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Sci Total Environ. 2018 Jan 15;612:1433-1441. doi: 10.1016/j.scitotenv.2017.08.317. Epub 2017 Sep 25.

Prenatal Bisphenol-A exposure affects fetal length growth by maternal glutathione transferase polymorphisms, and neonatal exposure affects child volume growth by sex: From multiregional prospective birth cohort MOCEH study.

Author information

1
Department of Occupational and Environmental Medicine, Ewha Medical Research Center, Ewha Womans University, Seoul, South Korea.
2
Department of Preventive Medicine, Seoul National University College of Medicine, Seoul, South Korea.
3
Department of Preventive Medicine, College of Medicine, Dankook University, Cheonan, South Korea.
4
Department of Occupational and Environmental Medicine, Ulsan University Hospital, University of Ulsan College of Medicine, Ulsan, South Korea.
5
Department of Preventive Medicine, Ewha Medical Research Center, Ewha Womans University, Seoul, South Korea.
6
Department of Pediatrics, School of Medicine, Ewha Womans University, Seoul, South Korea.
7
Department of Occupational and Environmental Medicine, Ewha Medical Research Center, Ewha Womans University, Seoul, South Korea. Electronic address: eunheeha@ewha.ac.kr.

Abstract

We aimed to evaluate the effects of Bisphenol-A (BPA) exposure on fetal/child growth from the fetal period to 72months after birth. The MOCEH study is a prospective birth cohort study in Korea. A total of 788 mother-child pairs in the third trimester and 366 pairs in the neonatal period who completed BPA assessment and fetal/children growth outcomes were included. BPA assessments were conducted twice in the third trimester using maternal urines and the neonatal period using neonatal urines. Fetal femur length was measured with ultrasound, and estimated-fetal-weight was calculated. Child growth outcomes including three z-scores for age-specific length, weight-for-length (WFL) and weight were calculated. Analysis was performed according to infant sex and maternal glutathione transferases (GSTs) polymorphisms. When maternal urinary BPA concentration in the third trimester increased by 1 log-transformed unit of BPA/Cr, the third trimester femur length decreased 0.03(0.01)cm in the whole and 0.06(0.02)cm in the GSTM1/GSTT1 either null group. Then, maternal urinary BPA levels and birth outcomes were positively correlated. When the prenatal BPA concentration is increased by 1 log-transformed unit of BPA/Cr, the z-score for weight at birth increased 0.05(0.02) in whole and 0.06(0.03) in boys and the z-score for WFL at birth increased 0.05(0.02) in whole and 0.07(0.03) in girls. In linear mixed models, significant positive effects of the neonatal urinary BPA were found on WFL over the 72months period. When the neonatal BPA concentration is increased by 1 log-transformed unit of BPA concentration, the z-score for weight through 6-72months increased 0.09(0.03) in whole and 0.12(0.05) in girls. Our study suggests BPA exposure is negatively associated with intrauterine linear growth, but has a positive association with volume growth during childhood. Furthermore, intrauterine growth was affected by maternal GSTs polymorphism, and child growth was affected by sex.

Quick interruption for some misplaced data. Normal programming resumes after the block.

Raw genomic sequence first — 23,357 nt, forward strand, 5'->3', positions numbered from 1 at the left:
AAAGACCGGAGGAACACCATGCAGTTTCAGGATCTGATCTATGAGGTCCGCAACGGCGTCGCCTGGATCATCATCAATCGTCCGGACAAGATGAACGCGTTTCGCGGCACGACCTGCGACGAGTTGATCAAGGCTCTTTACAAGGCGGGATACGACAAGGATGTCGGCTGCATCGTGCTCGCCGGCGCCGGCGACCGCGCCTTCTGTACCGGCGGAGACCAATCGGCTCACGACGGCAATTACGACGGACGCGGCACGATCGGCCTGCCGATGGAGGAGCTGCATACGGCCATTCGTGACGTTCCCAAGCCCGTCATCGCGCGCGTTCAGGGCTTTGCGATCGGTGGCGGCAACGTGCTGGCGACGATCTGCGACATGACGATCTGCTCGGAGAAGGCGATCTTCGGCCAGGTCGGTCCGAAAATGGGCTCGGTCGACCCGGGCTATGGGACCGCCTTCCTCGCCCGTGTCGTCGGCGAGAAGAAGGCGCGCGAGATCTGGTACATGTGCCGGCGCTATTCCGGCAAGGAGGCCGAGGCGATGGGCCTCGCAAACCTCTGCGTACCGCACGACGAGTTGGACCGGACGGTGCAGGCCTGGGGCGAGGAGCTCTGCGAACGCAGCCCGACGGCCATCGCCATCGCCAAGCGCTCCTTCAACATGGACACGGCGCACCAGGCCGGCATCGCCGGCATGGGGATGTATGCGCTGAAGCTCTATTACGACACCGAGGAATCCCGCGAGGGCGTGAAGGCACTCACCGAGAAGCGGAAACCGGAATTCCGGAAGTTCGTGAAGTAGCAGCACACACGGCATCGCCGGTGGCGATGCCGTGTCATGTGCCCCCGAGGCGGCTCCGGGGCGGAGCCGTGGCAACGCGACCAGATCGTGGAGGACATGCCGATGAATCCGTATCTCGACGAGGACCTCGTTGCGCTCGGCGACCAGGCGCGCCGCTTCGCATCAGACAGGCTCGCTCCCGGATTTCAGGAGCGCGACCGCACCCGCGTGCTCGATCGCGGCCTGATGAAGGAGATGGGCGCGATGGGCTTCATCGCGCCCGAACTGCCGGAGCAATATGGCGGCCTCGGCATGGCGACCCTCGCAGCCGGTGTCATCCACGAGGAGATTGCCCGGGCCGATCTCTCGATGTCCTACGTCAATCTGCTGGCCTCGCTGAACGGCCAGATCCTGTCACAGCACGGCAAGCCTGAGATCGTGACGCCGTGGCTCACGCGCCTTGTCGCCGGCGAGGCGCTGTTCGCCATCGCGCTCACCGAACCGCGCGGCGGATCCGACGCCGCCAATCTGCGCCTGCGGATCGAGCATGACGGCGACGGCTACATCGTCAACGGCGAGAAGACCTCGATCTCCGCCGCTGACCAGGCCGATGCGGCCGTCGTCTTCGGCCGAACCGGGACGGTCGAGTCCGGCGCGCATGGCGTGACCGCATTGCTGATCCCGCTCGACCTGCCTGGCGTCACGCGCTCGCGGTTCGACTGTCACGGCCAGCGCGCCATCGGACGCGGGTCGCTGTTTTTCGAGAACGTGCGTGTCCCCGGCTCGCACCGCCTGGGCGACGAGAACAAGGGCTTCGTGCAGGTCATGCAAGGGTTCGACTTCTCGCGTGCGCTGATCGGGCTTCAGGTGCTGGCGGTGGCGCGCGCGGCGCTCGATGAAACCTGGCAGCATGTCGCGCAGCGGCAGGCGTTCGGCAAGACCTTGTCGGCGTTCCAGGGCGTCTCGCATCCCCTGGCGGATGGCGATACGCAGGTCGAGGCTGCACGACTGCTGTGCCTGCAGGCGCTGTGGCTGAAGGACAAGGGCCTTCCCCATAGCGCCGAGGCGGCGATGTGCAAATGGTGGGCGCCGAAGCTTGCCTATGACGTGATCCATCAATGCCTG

KEYWORDS:

Adipogenesis; Adiposity; GST; Intrauterine growth; Neonatal BPA; Prenatal BPA

PMID:
28898950
DOI:
10.1016/j.scitotenv.2017.08.317
[Indexed for MEDLINE]

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